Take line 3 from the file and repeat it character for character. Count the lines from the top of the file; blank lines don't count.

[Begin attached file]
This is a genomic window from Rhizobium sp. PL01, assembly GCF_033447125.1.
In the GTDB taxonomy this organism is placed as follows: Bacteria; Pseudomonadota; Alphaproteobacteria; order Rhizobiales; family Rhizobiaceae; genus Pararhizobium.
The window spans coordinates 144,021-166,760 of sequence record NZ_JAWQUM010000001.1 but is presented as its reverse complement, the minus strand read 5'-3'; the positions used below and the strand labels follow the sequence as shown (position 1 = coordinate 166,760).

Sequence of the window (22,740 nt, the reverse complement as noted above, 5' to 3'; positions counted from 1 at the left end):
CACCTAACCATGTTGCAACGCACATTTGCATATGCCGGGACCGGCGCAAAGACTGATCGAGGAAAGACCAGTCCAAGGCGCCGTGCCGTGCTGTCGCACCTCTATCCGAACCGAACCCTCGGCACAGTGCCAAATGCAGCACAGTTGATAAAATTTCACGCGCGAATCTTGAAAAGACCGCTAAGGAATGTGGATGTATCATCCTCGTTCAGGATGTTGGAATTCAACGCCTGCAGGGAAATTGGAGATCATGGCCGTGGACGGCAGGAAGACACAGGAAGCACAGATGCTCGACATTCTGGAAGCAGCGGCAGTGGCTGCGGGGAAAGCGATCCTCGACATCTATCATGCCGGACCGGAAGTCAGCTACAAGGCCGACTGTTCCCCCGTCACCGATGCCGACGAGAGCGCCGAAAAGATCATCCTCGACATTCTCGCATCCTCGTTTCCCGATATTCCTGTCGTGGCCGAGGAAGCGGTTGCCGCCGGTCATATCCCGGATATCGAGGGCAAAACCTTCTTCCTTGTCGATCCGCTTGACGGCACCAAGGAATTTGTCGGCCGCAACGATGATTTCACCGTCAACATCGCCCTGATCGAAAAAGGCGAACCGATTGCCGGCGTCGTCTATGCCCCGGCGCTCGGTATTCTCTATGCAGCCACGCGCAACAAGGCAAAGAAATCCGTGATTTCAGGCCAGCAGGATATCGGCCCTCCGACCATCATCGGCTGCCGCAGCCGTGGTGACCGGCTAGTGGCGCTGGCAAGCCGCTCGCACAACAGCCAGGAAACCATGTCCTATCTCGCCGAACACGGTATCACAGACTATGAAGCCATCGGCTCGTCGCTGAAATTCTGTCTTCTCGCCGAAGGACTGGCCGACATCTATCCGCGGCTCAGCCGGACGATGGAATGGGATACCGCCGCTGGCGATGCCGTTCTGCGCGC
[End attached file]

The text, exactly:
The window spans coordinates 144,021-166,760 of sequence record NZ_JAWQUM010000001.1 but is presented as its reverse complement, the minus strand read 5'-3'; the positions used below and the strand labels follow the sequence as shown (position 1 = coordinate 166,760).